The National Security
Eric M O'Shea
Office of Associate General Counsel
Information Policy Office
WILLIAM B. BLACK, JR.
Freedom of Information Act/Privacy Act
First posted on this page
Wednesday March 29, 2006 07:38
Monday October 8, 2007 17:54
William Black bio.
Wikipedia William Black.
Public key crypto tutorial got Payne thinking about posible ways to break it without factoring.
We located http://www.geocities.com/CapitolHill/Congress/8327/rsa2.htm
How to break public key without factoring?
I have an idea. You get to select the message or MESSAGES to encrypt.
So encrypt as many messages m0, m1, m2, m3 , .... as there are bits in the binary representation of the decryption exponent ... or maybe a few more. A few more won't hurt because the coefficents will be zero.
Maybe a set of simultaneous equations can be constructed to solve for the values of the decryption bits?
Care, of course, should be taken to chose the most advantageous messages for solution of the simultaneous equations.
I, of course, don't know for sure. But this is just a thought.
Monday October 8, 2007 17:51
Public key doesn't pass back the black and white test of crptographic algorithms.
History of NSA FOIA.
Received Monday April 17, 2006.
NSA is upsetting team members.
NATIONAL SECURITY AGENCY
The team [we don't use crypto to commuicate. Mental telepathy works better ... especially if you are on the same wave length.] is on the move.
Settle, settle, settle before things get far worse.
Since NSA got caught in writing in a Privacy Act criminal violation so let's push for a mandatory declassification review.
Mandatory declassification review jackpot!
Section 1.8 of Executive Order 12958, as amended, "Classified National Security Information" ( PDF Format) provides for classification challenges by an authorized holder who believes that the classification status of certain information is improper. These challenges must be presented in writing but do not need to be more specific than questioning why information is or is not classified at a certain level. The Order provides this provision to encourage authorized holders to challenge classification levels in order to promote proper and thoughtful classification actions. Section 2001.13(c)(2) of the Implementing Directive states that "the classification challenge provision is not intended to prevent an authorized holder from informally questioning the classification status of particular information. Such informal inquiries should be encouraged as a means of holding down the number of formal challenges." Agencies are required to ensure that no retribution is taken against a challenger.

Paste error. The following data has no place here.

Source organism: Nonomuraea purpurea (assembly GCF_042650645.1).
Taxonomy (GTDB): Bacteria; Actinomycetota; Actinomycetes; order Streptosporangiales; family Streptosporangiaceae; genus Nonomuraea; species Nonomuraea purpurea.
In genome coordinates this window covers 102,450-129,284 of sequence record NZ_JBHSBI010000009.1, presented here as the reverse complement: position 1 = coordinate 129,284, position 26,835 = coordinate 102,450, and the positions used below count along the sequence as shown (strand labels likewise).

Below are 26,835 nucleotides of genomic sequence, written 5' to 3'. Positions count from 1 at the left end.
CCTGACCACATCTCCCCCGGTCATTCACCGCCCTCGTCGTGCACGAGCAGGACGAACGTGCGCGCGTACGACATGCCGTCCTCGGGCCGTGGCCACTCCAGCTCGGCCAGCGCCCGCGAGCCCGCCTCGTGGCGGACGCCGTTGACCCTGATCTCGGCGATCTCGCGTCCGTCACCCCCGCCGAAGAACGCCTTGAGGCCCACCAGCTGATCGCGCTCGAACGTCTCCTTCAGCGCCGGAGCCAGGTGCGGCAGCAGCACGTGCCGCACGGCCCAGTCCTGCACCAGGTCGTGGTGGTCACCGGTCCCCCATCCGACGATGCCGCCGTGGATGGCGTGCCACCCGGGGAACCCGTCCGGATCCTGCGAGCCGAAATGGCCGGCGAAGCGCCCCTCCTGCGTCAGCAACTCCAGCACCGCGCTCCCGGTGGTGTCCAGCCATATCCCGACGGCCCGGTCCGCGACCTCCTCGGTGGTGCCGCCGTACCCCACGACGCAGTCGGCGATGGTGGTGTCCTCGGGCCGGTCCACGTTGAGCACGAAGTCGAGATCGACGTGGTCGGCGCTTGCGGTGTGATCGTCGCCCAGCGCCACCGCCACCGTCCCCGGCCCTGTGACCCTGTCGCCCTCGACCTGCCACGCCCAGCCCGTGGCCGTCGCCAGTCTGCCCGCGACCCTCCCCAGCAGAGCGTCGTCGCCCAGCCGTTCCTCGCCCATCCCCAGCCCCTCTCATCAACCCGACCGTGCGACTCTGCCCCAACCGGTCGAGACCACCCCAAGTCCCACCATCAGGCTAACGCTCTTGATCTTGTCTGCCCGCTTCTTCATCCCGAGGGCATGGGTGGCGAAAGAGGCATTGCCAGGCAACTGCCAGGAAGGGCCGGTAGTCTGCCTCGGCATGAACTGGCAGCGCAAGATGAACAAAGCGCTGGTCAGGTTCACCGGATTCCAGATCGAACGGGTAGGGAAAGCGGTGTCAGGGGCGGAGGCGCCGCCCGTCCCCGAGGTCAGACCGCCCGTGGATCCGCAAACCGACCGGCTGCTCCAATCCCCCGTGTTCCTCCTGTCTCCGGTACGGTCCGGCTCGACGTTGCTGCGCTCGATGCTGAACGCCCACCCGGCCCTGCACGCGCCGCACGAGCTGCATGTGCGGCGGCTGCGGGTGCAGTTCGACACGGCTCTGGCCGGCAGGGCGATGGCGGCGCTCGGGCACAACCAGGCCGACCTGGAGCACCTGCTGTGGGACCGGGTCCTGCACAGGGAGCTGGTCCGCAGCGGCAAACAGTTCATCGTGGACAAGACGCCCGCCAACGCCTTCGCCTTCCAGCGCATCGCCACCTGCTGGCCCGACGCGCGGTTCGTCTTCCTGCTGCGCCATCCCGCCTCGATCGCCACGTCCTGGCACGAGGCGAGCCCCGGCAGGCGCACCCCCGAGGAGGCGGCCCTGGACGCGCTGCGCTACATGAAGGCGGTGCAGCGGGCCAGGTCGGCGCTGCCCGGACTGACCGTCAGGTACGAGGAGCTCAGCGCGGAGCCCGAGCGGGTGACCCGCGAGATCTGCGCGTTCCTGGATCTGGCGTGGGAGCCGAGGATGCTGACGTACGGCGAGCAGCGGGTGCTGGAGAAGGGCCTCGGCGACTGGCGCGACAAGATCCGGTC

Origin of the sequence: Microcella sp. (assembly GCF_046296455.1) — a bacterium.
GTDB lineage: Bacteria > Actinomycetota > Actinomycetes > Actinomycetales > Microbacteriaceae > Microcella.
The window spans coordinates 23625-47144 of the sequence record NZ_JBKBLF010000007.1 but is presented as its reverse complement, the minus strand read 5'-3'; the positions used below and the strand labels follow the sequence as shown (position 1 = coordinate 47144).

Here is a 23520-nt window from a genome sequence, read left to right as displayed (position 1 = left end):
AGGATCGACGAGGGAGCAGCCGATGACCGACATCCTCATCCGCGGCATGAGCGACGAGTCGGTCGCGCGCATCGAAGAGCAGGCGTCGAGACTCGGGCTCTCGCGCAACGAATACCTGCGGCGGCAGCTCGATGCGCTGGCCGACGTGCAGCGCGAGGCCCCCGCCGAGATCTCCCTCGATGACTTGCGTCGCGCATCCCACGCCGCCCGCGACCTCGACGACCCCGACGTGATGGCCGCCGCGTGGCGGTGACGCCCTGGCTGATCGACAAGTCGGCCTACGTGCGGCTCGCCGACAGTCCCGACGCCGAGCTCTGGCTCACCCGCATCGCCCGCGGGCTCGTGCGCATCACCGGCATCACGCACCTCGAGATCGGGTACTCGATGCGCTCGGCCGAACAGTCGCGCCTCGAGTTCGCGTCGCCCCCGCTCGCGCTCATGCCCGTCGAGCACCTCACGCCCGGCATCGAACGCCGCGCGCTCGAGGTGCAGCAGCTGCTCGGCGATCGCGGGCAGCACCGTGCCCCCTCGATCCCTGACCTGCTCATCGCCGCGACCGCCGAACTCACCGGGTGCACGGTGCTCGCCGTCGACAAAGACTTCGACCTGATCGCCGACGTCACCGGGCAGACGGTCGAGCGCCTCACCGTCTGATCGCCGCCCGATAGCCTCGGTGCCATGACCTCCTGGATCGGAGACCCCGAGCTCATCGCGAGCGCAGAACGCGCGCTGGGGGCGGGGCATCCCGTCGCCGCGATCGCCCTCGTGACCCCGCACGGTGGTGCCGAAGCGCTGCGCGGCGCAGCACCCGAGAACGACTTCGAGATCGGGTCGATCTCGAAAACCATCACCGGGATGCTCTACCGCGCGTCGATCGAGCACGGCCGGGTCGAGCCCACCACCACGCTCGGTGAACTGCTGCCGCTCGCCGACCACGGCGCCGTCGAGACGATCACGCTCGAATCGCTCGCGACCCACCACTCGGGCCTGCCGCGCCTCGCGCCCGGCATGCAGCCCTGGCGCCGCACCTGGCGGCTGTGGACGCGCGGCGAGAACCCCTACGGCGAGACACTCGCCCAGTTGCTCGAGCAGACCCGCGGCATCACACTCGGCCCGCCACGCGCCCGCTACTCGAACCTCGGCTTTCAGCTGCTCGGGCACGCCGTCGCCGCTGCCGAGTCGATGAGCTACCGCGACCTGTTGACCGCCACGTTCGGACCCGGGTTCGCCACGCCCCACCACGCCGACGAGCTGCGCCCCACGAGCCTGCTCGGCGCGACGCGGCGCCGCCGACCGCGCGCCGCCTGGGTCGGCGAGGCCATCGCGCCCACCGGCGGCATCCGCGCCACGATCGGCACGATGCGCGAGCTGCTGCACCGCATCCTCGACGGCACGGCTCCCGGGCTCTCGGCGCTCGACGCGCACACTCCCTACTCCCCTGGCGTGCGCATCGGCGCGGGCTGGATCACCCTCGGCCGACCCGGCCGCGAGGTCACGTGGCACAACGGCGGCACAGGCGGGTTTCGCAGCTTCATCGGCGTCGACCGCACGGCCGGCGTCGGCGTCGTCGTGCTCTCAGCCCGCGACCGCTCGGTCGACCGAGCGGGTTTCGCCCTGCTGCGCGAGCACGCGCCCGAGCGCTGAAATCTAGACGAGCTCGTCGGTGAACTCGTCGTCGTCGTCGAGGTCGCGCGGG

Notice missing paragraph from 14 March letter.
Agencies must consider classification challenges separately from FOIA requests (information on FOIA can be found at http://www.usdoj.gov/04foia/04_1.html) and can not process challenges with pending access requests.
No one could solve it at the FBI so it went to the CIA, then to the NSA.
NATIONAL SECURITY AGENCY
FORT GEORGE G. MEADE, MARYLAND 20755-6000
Case No. 8687C/Appeal No. 3050
Mr. William Payne
Dear Mr. Payne:
This replies to your letter dated 22 November 2005, appealing the National Security Agency's (NSA) refusal to release responsive documents in their entirety pursuant to your Freedom of Information Act (FOIA) request. Your initial request, the documents located, the Office of Policy's response to you dated 23 September 2005, and your letter of appeal have been reviewed. As a result of this review, I have determined that the withheld information was appropriately withheld pursuant to the exemptions cited below.